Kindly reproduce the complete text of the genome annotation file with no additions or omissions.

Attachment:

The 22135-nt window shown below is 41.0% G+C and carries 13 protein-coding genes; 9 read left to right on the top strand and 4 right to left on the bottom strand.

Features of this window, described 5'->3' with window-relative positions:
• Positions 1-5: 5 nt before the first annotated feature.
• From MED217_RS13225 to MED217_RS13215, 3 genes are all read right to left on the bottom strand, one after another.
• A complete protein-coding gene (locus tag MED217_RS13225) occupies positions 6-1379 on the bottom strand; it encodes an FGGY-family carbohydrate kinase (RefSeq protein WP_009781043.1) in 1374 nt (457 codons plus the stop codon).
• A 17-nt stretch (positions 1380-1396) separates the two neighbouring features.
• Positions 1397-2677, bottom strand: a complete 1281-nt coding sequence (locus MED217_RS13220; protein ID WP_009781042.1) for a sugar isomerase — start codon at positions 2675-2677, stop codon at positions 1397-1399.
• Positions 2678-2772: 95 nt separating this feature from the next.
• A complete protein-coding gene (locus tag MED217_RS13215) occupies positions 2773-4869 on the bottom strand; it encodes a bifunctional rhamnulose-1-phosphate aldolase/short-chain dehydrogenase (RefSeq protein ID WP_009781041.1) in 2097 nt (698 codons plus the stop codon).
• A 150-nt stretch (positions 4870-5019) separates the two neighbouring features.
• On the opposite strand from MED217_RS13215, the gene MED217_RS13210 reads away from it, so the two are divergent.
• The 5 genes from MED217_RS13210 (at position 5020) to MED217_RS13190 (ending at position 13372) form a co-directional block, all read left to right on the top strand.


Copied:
The 22135-nt window shown below is 41.0% G+C and carries 13 protein-coding genes; 9 read left to right on the top strand and 4 right to left on the bottom strand.

Features of this window, described 5'->3' with window-relative positions:
• Positions 1-5: 5 nt before the first annotated feature.
• From MED217_RS13225 to MED217_RS13215, 3 genes are all read right to left on the bottom strand, one after another.
• A complete protein-coding gene (locus tag MED217_RS13225) occupies positions 6-1379 on the bottom strand; it encodes an FGGY-family carbohydrate kinase (RefSeq protein WP_009781043.1) in 1374 nt (457 codons plus the stop codon).
• A 17-nt stretch (positions 1380-1396) separates the two neighbouring features.
• Positions 1397-2677, bottom strand: a complete 1281-nt coding sequence (locus MED217_RS13220; protein ID WP_009781042.1) for a sugar isomerase — start codon at positions 2675-2677, stop codon at positions 1397-1399.
• Positions 2678-2772: 95 nt separating this feature from the next.
• A complete protein-coding gene (locus tag MED217_RS13215) occupies positions 2773-4869 on the bottom strand; it encodes a bifunctional rhamnulose-1-phosphate aldolase/short-chain dehydrogenase (RefSeq protein ID WP_009781041.1) in 2097 nt (698 codons plus the stop codon).
• A 150-nt stretch (positions 4870-5019) separates the two neighbouring features.
• On the opposite strand from MED217_RS13215, the gene MED217_RS13210 reads away from it, so the two are divergent.
• The 5 genes from MED217_RS13210 (at position 5020) to MED217_RS13190 (ending at position 13372) form a co-directional block, all read left to right on the top strand.